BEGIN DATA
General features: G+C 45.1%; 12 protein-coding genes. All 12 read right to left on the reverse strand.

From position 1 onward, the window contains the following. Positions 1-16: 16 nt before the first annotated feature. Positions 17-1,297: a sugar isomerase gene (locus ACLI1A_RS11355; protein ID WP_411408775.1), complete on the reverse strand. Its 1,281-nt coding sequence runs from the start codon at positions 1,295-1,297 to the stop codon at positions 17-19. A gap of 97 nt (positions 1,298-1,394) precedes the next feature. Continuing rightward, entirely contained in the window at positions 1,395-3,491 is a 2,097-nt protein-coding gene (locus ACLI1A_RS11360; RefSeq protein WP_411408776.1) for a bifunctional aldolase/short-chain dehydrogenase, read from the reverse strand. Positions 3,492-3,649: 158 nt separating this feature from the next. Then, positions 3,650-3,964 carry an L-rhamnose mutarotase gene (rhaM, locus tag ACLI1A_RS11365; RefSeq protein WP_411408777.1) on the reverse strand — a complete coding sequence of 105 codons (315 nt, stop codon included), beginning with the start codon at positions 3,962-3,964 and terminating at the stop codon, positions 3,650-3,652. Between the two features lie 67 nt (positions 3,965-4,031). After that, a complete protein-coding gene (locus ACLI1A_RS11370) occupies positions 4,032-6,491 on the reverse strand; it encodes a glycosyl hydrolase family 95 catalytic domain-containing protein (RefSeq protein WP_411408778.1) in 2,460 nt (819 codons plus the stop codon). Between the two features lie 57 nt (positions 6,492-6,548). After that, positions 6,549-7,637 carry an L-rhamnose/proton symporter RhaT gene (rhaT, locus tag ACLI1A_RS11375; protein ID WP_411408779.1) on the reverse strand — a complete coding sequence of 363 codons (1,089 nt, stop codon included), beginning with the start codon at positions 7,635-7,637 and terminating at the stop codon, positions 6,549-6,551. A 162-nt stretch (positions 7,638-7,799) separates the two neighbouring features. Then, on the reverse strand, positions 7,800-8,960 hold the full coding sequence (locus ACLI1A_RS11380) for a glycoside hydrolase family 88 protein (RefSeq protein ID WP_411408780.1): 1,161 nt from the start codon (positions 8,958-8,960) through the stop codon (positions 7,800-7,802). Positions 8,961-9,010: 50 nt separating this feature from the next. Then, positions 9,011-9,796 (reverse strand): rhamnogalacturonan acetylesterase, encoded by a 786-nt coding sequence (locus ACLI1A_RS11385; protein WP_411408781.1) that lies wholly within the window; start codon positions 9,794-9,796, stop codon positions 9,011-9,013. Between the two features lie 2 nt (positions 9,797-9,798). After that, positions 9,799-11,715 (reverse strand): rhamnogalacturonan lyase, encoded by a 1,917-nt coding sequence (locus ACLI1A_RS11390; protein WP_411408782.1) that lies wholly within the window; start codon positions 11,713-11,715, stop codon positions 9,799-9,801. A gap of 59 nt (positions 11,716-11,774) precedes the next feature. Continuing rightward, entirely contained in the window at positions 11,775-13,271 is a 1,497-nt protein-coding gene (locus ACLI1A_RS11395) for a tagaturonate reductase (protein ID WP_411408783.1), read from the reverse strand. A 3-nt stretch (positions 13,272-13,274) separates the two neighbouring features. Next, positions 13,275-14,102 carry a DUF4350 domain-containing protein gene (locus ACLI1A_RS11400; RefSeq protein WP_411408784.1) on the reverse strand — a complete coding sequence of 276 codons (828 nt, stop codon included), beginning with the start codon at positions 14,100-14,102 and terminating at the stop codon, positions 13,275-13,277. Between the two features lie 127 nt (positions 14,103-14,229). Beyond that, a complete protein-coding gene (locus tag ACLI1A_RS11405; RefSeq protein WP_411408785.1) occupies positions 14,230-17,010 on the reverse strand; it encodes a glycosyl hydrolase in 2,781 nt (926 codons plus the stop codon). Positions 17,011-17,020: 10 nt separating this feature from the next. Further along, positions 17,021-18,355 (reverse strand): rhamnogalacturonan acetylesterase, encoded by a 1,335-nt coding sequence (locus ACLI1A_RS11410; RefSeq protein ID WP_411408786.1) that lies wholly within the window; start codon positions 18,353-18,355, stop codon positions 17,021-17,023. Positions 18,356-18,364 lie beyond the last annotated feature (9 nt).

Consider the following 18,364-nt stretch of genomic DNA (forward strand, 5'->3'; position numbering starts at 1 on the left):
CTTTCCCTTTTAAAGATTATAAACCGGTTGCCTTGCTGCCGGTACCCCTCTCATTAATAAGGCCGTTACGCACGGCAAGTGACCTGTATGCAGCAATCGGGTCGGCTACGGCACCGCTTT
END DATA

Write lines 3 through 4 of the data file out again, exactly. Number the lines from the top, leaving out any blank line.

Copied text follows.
Consider the following 18,364-nt stretch of genomic DNA (forward strand, 5'->3'; position numbering starts at 1 on the left):
CTTTCCCTTTTAAAGATTATAAACCGGTTGCCTTGCTGCCGGTACCCCTCTCATTAATAAGGCCGTTACGCACGGCAAGTGACCTGTATGCAGCAATCGGGTCGGCTACGGCACCGCTTT